When the Bureau of Labor Statistics releases the unemployment number for the month of August this Friday, even an improvement in last month’s 7.4 percent seasonally adjusted rate will leave the number higher than it was during any month of the George W. Bush presidency.
And it’s not just the unemployment number that is grim. That number, after all, gets better when job-seekers get so discouraged that they stop looking for work. The labor force participation rate, which measures the percentage of Americans older than age 16 who are in the work force, is the lowest it has been since the late 1970s.
Why are things so bad?
Sure, there was a financial crisis. But that was five years ago already.
It’s possible to put a good face on the declining labor force participation rate by considering it a positive development that Baby Boomers are enjoying their leisure time in retirement, or that parents are staying home with their children, or that young people are staying in school.
At least some of the people working part-time, though, say they would like to be working full time; in July an estimated 8.2 million Americans were working part-time for economic reasons, the highest number in a year.
Part of the problem is Obamacare. Sure, all the mandates haven’t kicked in yet. But businesses consider the cost of future mandates in making hiring decisions.
The clearest explanation of the effect of Obamacare on employment that I have seen recently comes in a paper by a professor of economics at the University of Chicago, Casey B. Mulligan, recently released by the National Bureau of Economic Research. He writes that the Affordable Care Act, along with other expansions in safety net programs, has created “a massive 17 percent reduction in the reward to working.” As a result, he says, “it is unlikely that labor market activity will return even near to its pre-recession levels as long as the ACA’s work disincentives remain in place.”
Much of the discussion about the effect of Obamacare on the job market has focused on the behavior of employers. One of Professor Mulligan’s contributions is to consider the incentive effect on employees, or would-be employees.
He offers the example of a person comparing a 29-hour-a-week job without employer-sponsored health insurance with a 40-hour-a-week job that includes employer-sponsored health insurance. Given the subsidies that the federal government provides for health insurance under Obamacare, the person ends up with more money, and the same amount of health insurance, by taking the part-time job.
“Moving from-full-time employment to part-time employment can trigger generous assistance with health insurance and out-of-pocket expenses that can offset much of the income lost to reduced work hours,” he writes. “Under the ACA, it will not be extraordinary for people to be able to have more disposable income from a part-time position than from a full-time one.”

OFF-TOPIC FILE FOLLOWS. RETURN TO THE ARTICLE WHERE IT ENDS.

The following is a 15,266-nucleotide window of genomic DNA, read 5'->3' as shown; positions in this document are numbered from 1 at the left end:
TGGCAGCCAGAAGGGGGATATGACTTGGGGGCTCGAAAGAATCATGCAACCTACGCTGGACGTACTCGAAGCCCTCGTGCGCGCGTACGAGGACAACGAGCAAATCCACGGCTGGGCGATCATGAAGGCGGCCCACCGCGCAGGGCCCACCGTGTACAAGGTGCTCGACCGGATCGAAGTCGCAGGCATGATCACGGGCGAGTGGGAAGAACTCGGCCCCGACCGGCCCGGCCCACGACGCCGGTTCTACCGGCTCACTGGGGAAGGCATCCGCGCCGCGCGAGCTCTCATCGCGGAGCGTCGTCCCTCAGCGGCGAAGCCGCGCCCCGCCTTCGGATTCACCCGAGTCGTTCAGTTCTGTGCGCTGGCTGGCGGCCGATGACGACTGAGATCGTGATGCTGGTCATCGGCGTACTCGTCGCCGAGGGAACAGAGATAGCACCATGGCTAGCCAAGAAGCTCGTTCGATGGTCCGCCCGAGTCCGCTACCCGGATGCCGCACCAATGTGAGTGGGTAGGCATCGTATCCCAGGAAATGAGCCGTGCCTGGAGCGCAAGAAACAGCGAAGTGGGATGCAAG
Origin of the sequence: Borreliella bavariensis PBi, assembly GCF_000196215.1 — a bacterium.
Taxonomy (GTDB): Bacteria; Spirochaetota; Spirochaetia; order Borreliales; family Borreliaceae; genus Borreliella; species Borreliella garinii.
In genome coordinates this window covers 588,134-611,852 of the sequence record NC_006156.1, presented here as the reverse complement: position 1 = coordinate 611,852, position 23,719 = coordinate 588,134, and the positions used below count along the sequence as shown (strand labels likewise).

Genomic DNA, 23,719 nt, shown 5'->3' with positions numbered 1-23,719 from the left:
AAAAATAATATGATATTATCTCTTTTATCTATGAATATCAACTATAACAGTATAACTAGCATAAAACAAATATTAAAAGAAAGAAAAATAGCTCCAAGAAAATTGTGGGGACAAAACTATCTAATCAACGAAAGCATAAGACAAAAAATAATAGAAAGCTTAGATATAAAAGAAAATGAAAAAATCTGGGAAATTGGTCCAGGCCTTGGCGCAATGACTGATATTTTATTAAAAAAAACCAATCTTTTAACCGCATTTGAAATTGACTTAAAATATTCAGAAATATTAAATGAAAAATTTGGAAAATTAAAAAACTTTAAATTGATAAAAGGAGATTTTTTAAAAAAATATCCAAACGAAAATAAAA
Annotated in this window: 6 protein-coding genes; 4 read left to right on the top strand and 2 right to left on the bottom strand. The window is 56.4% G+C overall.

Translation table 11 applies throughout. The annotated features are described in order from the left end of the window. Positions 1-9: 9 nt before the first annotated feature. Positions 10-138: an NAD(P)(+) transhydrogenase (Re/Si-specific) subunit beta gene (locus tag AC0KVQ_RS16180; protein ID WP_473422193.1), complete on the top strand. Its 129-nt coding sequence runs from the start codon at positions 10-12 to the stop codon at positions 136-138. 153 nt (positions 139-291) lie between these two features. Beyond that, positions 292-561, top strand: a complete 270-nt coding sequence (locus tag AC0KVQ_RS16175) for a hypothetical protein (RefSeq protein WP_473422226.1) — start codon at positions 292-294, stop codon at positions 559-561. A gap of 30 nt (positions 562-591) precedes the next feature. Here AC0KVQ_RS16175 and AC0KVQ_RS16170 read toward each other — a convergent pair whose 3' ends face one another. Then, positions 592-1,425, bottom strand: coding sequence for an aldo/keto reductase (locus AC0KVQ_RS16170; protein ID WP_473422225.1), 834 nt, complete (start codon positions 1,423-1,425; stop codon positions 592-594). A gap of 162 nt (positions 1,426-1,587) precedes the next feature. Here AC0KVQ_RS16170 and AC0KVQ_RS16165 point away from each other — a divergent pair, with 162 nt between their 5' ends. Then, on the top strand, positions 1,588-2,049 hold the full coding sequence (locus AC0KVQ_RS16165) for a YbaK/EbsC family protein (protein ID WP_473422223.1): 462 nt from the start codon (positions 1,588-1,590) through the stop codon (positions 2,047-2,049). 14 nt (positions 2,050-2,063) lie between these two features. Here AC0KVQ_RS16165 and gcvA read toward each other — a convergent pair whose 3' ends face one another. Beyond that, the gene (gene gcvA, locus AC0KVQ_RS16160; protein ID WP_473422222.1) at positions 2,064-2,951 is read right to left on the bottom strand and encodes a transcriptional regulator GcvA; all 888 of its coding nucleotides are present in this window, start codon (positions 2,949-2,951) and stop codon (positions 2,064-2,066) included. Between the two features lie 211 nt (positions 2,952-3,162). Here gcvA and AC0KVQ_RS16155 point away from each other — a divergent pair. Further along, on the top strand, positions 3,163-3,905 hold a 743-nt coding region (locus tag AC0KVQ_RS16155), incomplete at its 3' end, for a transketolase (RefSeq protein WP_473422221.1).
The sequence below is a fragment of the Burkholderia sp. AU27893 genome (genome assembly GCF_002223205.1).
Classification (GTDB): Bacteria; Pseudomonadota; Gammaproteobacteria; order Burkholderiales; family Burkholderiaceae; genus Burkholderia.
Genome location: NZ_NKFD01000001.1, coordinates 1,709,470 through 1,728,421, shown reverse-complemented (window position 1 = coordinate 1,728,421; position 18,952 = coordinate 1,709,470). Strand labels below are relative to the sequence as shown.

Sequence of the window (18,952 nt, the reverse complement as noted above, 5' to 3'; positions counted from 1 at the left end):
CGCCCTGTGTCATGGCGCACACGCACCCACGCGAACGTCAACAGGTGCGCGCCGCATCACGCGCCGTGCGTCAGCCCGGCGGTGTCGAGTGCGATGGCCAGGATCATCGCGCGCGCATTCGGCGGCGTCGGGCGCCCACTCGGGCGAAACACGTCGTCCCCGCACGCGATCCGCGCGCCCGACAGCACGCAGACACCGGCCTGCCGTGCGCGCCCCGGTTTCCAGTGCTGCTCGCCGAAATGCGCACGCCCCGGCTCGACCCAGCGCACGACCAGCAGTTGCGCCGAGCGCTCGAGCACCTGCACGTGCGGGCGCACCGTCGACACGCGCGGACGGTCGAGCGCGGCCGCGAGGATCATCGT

As Professor Mulligan’s paper puts it, Obamacare’s provisions combined “raise marginal tax rates in 2015 by 10 percentage points of total compensation, on average, for about half of the nonelderly adult population and zero percentage points for the rest.” Professor Mulligan describes the results as “startling,” which may be understating it.
Now, one might object that these calculations are so complex that no American who is not a TurboTax programmer or a certified public accountant, or both, will be able to figure them out clearly enough to make a decision on whether to work full-time or part-time based on them. Perhaps. But families making decisions about, say, whether a spouse goes to work full time or stays home with the children have a way of being surprisingly sophisticated about such matters.
One might also object that for many Americans, full-time work is less a cold economic-cost benefit calculation and more a matter of a fulfilling mission or calling that yields psychic rewards not easily measured in dollars or cents. That may be true for some people, but it’s not necessarily true for everyone. If the economic rewards for paid work aren’t there, people may choose to seek their psychic rewards through volunteering or by working at home baking bread, growing vegetables in the backyard, or reading to their children in ways that don’t show up on the Bureau of Labor Statistics payroll survey.
Anyway, you don’t need to be a economics professor at the University of Chicago or an official at the Bureau of Labor Statistics to figure out that if individuals can end up with more money, or about the same amount, by working 11 fewer hours a week, plenty of them will choose that route, with the bill paid by borrowing from China and future generations and by taxing mostly people working full paid work weeks (or retired after doing so for decades). It’s a sobering message for Labor Day, and one to keep on mind on Friday when the unemployment number is announced.